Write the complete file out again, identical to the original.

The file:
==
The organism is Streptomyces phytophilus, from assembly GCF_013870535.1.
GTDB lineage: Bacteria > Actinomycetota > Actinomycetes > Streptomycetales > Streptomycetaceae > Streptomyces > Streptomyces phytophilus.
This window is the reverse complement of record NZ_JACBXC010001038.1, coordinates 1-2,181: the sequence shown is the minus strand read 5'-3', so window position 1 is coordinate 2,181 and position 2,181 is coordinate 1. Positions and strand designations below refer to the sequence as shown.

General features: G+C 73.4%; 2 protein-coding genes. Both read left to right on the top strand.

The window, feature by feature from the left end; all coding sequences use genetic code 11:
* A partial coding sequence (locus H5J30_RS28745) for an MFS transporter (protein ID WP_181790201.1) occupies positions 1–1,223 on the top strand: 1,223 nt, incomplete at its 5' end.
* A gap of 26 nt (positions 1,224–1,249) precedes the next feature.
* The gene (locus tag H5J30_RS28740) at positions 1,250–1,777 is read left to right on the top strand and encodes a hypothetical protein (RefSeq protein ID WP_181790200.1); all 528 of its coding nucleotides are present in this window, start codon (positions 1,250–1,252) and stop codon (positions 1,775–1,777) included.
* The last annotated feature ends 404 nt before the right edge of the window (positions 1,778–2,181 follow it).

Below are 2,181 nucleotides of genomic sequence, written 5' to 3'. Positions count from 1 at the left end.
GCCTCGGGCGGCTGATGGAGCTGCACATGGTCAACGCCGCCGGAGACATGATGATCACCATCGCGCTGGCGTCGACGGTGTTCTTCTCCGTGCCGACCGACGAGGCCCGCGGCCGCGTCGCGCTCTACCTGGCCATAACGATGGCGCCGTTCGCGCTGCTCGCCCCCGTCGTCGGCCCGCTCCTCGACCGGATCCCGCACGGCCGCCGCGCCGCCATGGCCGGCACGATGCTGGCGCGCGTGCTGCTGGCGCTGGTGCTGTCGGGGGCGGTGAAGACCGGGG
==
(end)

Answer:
The organism is Streptomyces phytophilus, from assembly GCF_013870535.1.
GTDB lineage: Bacteria > Actinomycetota > Actinomycetes > Streptomycetales > Streptomycetaceae > Streptomyces > Streptomyces phytophilus.
This window is the reverse complement of record NZ_JACBXC010001038.1, coordinates 1-2,181: the sequence shown is the minus strand read 5'-3', so window position 1 is coordinate 2,181 and position 2,181 is coordinate 1. Positions and strand designations below refer to the sequence as shown.

General features: G+C 73.4%; 2 protein-coding genes. Both read left to right on the top strand.

The window, feature by feature from the left end; all coding sequences use genetic code 11:
* A partial coding sequence (locus H5J30_RS28745) for an MFS transporter (protein ID WP_181790201.1) occupies positions 1–1,223 on the top strand: 1,223 nt, incomplete at its 5' end.
* A gap of 26 nt (positions 1,224–1,249) precedes the next feature.
* The gene (locus tag H5J30_RS28740) at positions 1,250–1,777 is read left to right on the top strand and encodes a hypothetical protein (RefSeq protein ID WP_181790200.1); all 528 of its coding nucleotides are present in this window, start codon (positions 1,250–1,252) and stop codon (positions 1,775–1,777) included.
* The last annotated feature ends 404 nt before the right edge of the window (positions 1,778–2,181 follow it).

Below are 2,181 nucleotides of genomic sequence, written 5' to 3'. Positions count from 1 at the left end.
GCCTCGGGCGGCTGATGGAGCTGCACATGGTCAACGCCGCCGGAGACATGATGATCACCATCGCGCTGGCGTCGACGGTGTTCTTCTCCGTGCCGACCGACGAGGCCCGCGGCCGCGTCGCGCTCTACCTGGCCATAACGATGGCGCCGTTCGCGCTGCTCGCCCCCGTCGTCGGCCCGCTCCTCGACCGGATCCCGCACGGCCGCCGCGCCGCCATGGCCGGCACGATGCTGGCGCGCGTGCTGCTGGCGCTGGTGCTGTCGGGGGCGGTGAAGACCGGGG